The nearly two dozen creditors of payroll firm AccuPay Inc. who jammed a hearing room in Baltimore's federal courthouse Tuesday left with no more answers than when they arrived.
Bel Air-based AccuPay, which filed for Chapter 7 bankruptcy in March, is being investigated for allegedly defrauding clients, many of whom run small businesses in Harford County, by failing for years to remit their tax payments to federal and state tax collectors.
The creditors meeting at the Edward A. Garmatz Federal Building, a routine step in the bankruptcy process, offered the first chance since the allegations came to light for creditors to get answers from owners of AccuPay, which shut down abruptly at the end of February.
But Beverly Carden, the firm's president and the only AccuPay officer at the hearing, refused to answer questions about her company and its assets, invoking her Fifth Amendment right to avoid self-incrimination. Carden, who sat with her back to creditors, spoke in a barely audible voice when asked a series of questions by an attorney for court-appointed bankruptcy trustee Brian A. Goldman.
Chapter 7 allows for an orderly liquidation of a company's assets to pay off creditors. In a financial statement filed with the court, AccuPay lists $502,054.02 in debts and $326,206.31 in assets.
Carden's firm is under criminal investigation by the Internal Revenue Service and the Bel Air Police Department, whose officials have warned that potential victims could number in the hundreds.
Several clients have filed lawsuits against AccuPay, claiming total losses of more than $465,000. Some creditors were dismayed to learn that the AccuPay bankruptcy meant they could not continue with lawsuits seeking repayment of their lost money.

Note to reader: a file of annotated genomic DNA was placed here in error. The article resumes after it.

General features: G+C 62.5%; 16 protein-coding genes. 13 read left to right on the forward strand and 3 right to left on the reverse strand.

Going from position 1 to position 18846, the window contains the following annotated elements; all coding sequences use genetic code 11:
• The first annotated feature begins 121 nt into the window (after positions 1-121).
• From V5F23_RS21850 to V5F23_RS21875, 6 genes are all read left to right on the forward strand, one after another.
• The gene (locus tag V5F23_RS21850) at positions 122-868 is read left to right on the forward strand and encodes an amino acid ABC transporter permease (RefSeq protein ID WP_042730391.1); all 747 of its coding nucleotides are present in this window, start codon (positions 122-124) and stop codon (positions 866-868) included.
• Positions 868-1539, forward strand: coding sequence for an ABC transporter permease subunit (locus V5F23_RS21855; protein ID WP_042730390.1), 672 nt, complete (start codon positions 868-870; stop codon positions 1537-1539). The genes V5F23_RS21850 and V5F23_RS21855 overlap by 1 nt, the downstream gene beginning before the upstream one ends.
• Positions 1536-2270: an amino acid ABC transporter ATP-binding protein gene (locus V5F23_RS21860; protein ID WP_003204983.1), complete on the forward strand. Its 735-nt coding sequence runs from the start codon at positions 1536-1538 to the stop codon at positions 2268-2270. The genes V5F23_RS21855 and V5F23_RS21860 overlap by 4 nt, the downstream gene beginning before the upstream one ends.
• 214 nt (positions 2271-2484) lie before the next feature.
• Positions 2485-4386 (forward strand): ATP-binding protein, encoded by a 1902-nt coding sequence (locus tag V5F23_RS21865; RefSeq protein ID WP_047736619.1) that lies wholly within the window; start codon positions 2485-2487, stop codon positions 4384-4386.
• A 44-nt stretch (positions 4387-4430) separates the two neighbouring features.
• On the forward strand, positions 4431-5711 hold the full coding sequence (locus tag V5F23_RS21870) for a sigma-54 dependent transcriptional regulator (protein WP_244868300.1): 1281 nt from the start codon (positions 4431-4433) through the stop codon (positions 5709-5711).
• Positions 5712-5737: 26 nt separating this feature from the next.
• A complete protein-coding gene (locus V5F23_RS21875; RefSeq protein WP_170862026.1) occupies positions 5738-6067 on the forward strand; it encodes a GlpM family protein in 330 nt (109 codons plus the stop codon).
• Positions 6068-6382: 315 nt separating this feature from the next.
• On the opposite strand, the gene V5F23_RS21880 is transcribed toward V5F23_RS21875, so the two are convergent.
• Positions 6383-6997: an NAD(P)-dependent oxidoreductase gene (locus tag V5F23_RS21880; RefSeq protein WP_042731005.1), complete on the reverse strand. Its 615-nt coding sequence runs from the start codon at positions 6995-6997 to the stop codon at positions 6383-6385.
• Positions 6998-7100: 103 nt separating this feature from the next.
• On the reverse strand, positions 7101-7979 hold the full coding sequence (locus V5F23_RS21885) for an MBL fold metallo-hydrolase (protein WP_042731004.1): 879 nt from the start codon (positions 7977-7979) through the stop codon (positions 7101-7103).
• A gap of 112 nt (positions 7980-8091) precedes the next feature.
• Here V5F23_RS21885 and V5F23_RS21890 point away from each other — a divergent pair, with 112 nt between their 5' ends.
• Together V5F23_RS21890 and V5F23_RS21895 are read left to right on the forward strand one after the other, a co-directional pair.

An attorney for several creditors, Stuart Levine, said he believes the IRS is owed an estimated $2 million. A spokesman for the IRS said the agency does not comment on individual taxpayers' situations.
After the hearing, Carden did not respond to a request for a comment, quickly leaving the hearing room as creditors remained, some visibly angry. Carden's attorney, Alan Cohen, also declined to comment.
"Our goal is to gather as much money as we can and use the money to pay creditors equally," Evan M. Goldman, the attorney for the bankruptcy trustee, told creditors after the hearing. "If there's stuff you think I should know, tell me."
He also urged creditors who had not done so to file a claim with the court, saying, "If you don't file a claim, you will never get paid."
George R. Carter, CEO of Edgemere-based real estate services firm MLSS Title, has filed a court claim showing AccuPay owes $36,000 that was to have been paid in Maryland and federal taxes last year and in this year's first quarter. He found out his business' taxes had not been paid after reading news accounts of allegations and said he attended the creditors meeting to get some answers
"I was expecting to find out if they had enough assets to pay the creditors," he said after the hearing. "I can't imagine that AccuPay has enough assets to pay. Besides being upset with AccuPay, I'm upset with the state of Maryland that doesn't require bonding for a company like that.
"I'm stuck," Carter said. "It could affect my business. I might be in a situation where I have to close because of it."
After the hearing, several creditors huddled together outside the courthouse, sharing experiences with one another.
Audrey Novak, executive director of Maryland Society for Sight, said the $20,000 that AccuPay allegedly failed to send to tax collectors was money donated to the nonprofit so the agency could provide services such as vision screening for children at preschools and Head Start centers and mobile eye care for the homeless. Novak said the organization had to draw money from an endowment fund to continue the services.
Tammy Miller, whose husband owns Elite Transport, an excavating company with five employees, said she hopes the criminal investigations will bring some justice.
"It's taken us down," she said of the business needing to pay the allegedly missing taxes — $23,000 — a second time. "We've compensated and got a loan and took care of it, but it's going to hurt us. We wanted to pay off what we owed."Copyright © 2015, The Baltimore Sun